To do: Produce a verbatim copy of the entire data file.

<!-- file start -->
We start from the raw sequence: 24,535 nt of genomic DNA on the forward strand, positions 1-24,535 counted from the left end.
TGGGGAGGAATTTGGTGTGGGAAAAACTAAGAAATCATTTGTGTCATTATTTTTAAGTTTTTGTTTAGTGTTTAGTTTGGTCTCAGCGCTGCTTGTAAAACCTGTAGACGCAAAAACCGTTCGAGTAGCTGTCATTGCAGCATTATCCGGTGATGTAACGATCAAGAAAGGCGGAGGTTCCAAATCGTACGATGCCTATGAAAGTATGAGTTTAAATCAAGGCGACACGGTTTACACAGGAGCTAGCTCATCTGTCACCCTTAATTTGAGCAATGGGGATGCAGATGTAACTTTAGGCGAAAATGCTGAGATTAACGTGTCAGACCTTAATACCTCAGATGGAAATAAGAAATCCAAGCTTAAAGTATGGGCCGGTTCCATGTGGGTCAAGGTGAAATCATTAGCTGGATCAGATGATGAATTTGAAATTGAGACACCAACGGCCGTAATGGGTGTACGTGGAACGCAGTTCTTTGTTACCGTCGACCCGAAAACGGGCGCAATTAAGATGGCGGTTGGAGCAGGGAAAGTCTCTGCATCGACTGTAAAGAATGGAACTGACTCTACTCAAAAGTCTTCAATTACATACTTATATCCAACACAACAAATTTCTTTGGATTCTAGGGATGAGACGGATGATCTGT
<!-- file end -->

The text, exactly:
We start from the raw sequence: 24,535 nt of genomic DNA on the forward strand, positions 1-24,535 counted from the left end.
TGGGGAGGAATTTGGTGTGGGAAAAACTAAGAAATCATTTGTGTCATTATTTTTAAGTTTTTGTTTAGTGTTTAGTTTGGTCTCAGCGCTGCTTGTAAAACCTGTAGACGCAAAAACCGTTCGAGTAGCTGTCATTGCAGCATTATCCGGTGATGTAACGATCAAGAAAGGCGGAGGTTCCAAATCGTACGATGCCTATGAAAGTATGAGTTTAAATCAAGGCGACACGGTTTACACAGGAGCTAGCTCATCTGTCACCCTTAATTTGAGCAATGGGGATGCAGATGTAACTTTAGGCGAAAATGCTGAGATTAACGTGTCAGACCTTAATACCTCAGATGGAAATAAGAAATCCAAGCTTAAAGTATGGGCCGGTTCCATGTGGGTCAAGGTGAAATCATTAGCTGGATCAGATGATGAATTTGAAATTGAGACACCAACGGCCGTAATGGGTGTACGTGGAACGCAGTTCTTTGTTACCGTCGACCCGAAAACGGGCGCAATTAAGATGGCGGTTGGAGCAGGGAAAGTCTCTGCATCGACTGTAAAGAATGGAACTGACTCTACTCAAAAGTCTTCAATTACATACTTATATCCAACACAACAAATTTCTTTGGATTCTAGGGATGAGACGGATGATCTGT